The mail I can throw away (and do, filling up landfills in New Jersey somewhere! Thanks AT&T!), but the doorbells and phones I answer.

And it just irritates me every time!

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Snow Crash by Neal Stephenson

I haven’t blogged about any of my reading here lately, so I figure I’ll go ahead and post something. I’ve recently been in a re-reading mode and have just finished Neal Stephenson’s Snow Crash. I’ll admit to you that I re-read this one on accident. I meant to pick up and read Diamond Age, which I have not read before. However, I grabbed the wrong book and didn’t really notice it until I was about 50 pages deep. The problem was, I couldn’t remember how the book ended, so I just kept reading.

And while I liked Snow Crash, I absolutely hate the ending. Hated it the second time around, too.

SnowcrashThe story is about Hiro Protagonist, a pizza delivery boy in the real world and a hacker in the virtual world. In this world, though, the real and the virtual are tied closely together. Hiro delivers pizza for a mobster who is impressed with his pizza delivery skills, but then also needs him to work in the virtual world for the mob. The big threat of the book is the drug Snow Crash. It targets hackers. One look at the “drug,” which is actually data, and the user is off his rocker and effectively in a coma.

The world established by Stephenson is pretty interesting, too. The story is set on the west coast and small political blocks are in power. The cool thing about them is that many of the blocks are corporate in nature. The US still exists, but in limited areas here. It’s very much a corporate dystopia, and it’s very interesting.

Hiro is also an expert with a sword—both in the real world and the virtual. Thus the book has its share of sword fights and virtual head’s cut off.

My biggest problem, as I said, was with the end. The story reaches a nice climax…and then just kind of putters out. You finish with the expectation that there should be about ten more pages…but they don’t exist.

All this said, I still want to give Diamond Age a read…and will.

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I don’t watch “television,” but I might…

I don’t have cable…Nor do I have satellite. And I haven’t had it for over a decade. That surprises some people. But truthfully, I don’t miss it at all, and I miss it less and less. But I think we’re about to see changes—and that is kind of exciting.

Okay, how did I get to no cable? Well, thanks for asking. Lemme tell you.

For those of you who remember the 2000 elections, they were pretty nasty. Now I’m sure all of the … ahem … wiser readers of my blog might remember previous elections being just as nasty as that one, but to my memory, that was the worst one. And while there was certainly nastiness on both sides, part of my problem was that every time I turned on the television, someone of self-importance was condemning everything that I held dear (or at least that I believed) and applying all sorts of nasty labels to me.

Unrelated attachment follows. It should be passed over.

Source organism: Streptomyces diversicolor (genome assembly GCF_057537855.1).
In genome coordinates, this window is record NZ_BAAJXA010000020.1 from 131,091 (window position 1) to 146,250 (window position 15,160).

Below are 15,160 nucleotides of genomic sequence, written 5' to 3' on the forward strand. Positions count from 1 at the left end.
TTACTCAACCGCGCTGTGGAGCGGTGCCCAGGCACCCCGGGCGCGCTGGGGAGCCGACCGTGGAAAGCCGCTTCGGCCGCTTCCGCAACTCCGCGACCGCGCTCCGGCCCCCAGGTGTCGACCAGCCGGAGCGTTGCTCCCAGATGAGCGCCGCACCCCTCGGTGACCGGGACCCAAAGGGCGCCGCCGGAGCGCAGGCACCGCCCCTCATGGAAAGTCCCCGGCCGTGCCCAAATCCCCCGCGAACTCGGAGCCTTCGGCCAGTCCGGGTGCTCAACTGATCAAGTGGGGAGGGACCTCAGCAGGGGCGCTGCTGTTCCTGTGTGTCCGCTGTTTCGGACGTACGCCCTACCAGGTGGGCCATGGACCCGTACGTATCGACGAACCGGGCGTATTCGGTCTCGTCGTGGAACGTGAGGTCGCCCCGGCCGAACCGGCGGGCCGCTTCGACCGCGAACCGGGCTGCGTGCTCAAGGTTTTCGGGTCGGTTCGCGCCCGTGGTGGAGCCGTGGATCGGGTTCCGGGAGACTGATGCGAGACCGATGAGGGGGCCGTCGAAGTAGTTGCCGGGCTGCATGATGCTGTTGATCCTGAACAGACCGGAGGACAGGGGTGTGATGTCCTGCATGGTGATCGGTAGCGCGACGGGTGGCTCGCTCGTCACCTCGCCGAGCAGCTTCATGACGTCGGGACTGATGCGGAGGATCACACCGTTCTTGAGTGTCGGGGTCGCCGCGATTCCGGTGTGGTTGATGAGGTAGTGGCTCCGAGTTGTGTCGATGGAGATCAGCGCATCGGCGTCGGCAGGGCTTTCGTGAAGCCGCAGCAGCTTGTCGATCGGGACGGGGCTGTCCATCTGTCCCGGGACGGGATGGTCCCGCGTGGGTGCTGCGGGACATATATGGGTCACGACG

Now, having grown up a white dude in Mississippi, I’m accustomed to the labels (my most asked question when I moved from Mississippi to California? “So, you hate black people? Are you in the Klan?” I kid you not) but I started noticing the attitudes and labeling started to spill over into my personal and some professional relationships. I couldn’t get away from it

Additionally, as a fairly new parent at the time, I was repulsed by all the advertising we were forced to sit through while watching cartoons and football games. It became such we didn’t really want to watch programs with the kids and the kids were such a huge part of our life. I actually blogged at greater lengths about this once before. It’s here if you want to go see what I said then.

But we turned it off and just didn’t turn it back on.

But I think what I really wanted to get at here is that I’m excited because I think the way television content is delivered is changing. I’ve always said to the salesfolks trying to convince me I need cable is that I’d talk to them if I could pick my channels. They always remind me that I can pick my “package,” but that’s not what I want to do. I want the History Channel, not the 400 channels that run infomercials. You can give me the ad channels for free if you like, but don’t put them in a package. Give me a checklist with a cost per channel per month, and then I’d consider getting television again.

I watched every college football game that I wanted to this last season. I watched many of them on European websites—which I’m sure the cable providers here don’t like. I’d even PAY ESPN to subscribe to their channels. But I’m not going to pay Comcast (or whoever) a subscription fee to get all the other channels I don’t want JUST to get ESPN. And since ESPN won’t take my money, I have to watch them on international websites.